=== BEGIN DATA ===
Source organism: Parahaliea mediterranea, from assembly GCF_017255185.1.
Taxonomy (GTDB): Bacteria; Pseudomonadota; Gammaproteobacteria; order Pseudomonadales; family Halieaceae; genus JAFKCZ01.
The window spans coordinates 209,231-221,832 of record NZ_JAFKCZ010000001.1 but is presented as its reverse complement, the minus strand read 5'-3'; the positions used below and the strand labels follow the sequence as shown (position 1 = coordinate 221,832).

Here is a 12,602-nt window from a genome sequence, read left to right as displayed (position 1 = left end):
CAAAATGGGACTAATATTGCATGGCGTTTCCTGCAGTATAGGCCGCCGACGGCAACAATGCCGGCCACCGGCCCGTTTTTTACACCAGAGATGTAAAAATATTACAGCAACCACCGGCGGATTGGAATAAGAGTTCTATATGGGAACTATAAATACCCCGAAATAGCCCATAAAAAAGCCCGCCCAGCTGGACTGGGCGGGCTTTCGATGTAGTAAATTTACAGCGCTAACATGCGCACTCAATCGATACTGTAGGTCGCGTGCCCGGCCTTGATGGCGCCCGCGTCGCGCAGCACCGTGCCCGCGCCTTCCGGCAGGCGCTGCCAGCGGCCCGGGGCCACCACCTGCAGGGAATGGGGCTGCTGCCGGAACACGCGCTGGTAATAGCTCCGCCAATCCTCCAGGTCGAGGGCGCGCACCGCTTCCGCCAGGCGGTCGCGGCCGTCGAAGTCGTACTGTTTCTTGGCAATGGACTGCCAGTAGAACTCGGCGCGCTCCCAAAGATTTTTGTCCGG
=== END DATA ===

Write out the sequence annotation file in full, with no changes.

Source organism: Parahaliea mediterranea, from assembly GCF_017255185.1.
Taxonomy (GTDB): Bacteria; Pseudomonadota; Gammaproteobacteria; order Pseudomonadales; family Halieaceae; genus JAFKCZ01.
The window spans coordinates 209,231-221,832 of record NZ_JAFKCZ010000001.1 but is presented as its reverse complement, the minus strand read 5'-3'; the positions used below and the strand labels follow the sequence as shown (position 1 = coordinate 221,832).

Here is a 12,602-nt window from a genome sequence, read left to right as displayed (position 1 = left end):
CAAAATGGGACTAATATTGCATGGCGTTTCCTGCAGTATAGGCCGCCGACGGCAACAATGCCGGCCACCGGCCCGTTTTTTACACCAGAGATGTAAAAATATTACAGCAACCACCGGCGGATTGGAATAAGAGTTCTATATGGGAACTATAAATACCCCGAAATAGCCCATAAAAAAGCCCGCCCAGCTGGACTGGGCGGGCTTTCGATGTAGTAAATTTACAGCGCTAACATGCGCACTCAATCGATACTGTAGGTCGCGTGCCCGGCCTTGATGGCGCCCGCGTCGCGCAGCACCGTGCCCGCGCCTTCCGGCAGGCGCTGCCAGCGGCCCGGGGCCACCACCTGCAGGGAATGGGGCTGCTGCCGGAACACGCGCTGGTAATAGCTCCGCCAATCCTCCAGGTCGAGGGCGCGCACCGCTTCCGCCAGGCGGTCGCGGCCGTCGAAGTCGTACTGTTTCTTGGCAATGGACTGCCAGTAGAACTCGGCGCGCTCCCAAAGATTTTTGTCCGG